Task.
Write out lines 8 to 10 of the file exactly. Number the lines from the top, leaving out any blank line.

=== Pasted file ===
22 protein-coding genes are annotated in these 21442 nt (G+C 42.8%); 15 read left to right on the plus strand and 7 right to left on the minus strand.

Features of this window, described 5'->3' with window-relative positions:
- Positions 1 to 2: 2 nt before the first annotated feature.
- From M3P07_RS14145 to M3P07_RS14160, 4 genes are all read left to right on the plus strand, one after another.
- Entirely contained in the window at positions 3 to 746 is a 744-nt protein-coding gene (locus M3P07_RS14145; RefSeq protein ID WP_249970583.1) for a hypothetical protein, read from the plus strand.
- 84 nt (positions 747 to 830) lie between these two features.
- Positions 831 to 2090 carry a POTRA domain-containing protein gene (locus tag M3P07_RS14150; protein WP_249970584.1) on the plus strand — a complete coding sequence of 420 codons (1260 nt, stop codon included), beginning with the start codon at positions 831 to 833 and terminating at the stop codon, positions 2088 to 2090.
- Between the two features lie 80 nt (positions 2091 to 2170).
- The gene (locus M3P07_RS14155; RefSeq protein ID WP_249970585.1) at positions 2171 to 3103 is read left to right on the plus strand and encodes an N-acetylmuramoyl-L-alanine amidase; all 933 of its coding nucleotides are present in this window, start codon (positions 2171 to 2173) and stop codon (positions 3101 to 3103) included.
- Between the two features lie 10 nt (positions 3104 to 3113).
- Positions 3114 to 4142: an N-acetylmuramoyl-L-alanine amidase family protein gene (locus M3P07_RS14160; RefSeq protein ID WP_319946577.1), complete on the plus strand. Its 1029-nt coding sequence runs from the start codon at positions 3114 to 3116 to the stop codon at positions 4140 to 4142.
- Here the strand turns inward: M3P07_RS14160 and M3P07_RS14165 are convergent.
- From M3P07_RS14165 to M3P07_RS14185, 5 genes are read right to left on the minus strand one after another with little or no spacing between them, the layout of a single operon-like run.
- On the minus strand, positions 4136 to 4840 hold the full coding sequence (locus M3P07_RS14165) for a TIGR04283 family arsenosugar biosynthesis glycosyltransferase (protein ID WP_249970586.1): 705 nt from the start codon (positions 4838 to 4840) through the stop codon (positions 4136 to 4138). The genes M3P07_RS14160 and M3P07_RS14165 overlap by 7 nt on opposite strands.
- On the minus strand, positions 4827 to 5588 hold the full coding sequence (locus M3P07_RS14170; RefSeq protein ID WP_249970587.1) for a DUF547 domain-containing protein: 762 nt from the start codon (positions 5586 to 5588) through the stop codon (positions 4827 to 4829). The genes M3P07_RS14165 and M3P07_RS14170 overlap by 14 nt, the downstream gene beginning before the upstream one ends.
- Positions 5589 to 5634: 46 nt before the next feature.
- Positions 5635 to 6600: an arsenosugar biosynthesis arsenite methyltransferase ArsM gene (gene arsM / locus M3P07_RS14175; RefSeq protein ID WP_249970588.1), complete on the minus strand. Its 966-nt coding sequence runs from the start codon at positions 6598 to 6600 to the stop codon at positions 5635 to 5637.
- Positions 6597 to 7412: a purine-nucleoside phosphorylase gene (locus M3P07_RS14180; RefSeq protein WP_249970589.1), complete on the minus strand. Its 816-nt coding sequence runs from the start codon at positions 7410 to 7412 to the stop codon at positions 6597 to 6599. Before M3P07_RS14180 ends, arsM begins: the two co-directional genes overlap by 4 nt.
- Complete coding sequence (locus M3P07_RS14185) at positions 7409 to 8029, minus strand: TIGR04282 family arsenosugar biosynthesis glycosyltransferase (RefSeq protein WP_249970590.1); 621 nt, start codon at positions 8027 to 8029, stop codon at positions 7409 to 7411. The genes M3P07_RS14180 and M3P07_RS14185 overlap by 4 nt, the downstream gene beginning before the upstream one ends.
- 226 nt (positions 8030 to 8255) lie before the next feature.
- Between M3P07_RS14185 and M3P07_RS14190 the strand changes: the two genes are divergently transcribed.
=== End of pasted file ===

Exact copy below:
- Between the two features lie 80 nt (positions 2091 to 2170).
- The gene (locus M3P07_RS14155; RefSeq protein ID WP_249970585.1) at positions 2171 to 3103 is read left to right on the plus strand and encodes an N-acetylmuramoyl-L-alanine amidase; all 933 of its coding nucleotides are present in this window, start codon (positions 2171 to 2173) and stop codon (positions 3101 to 3103) included.
- Between the two features lie 10 nt (positions 3104 to 3113).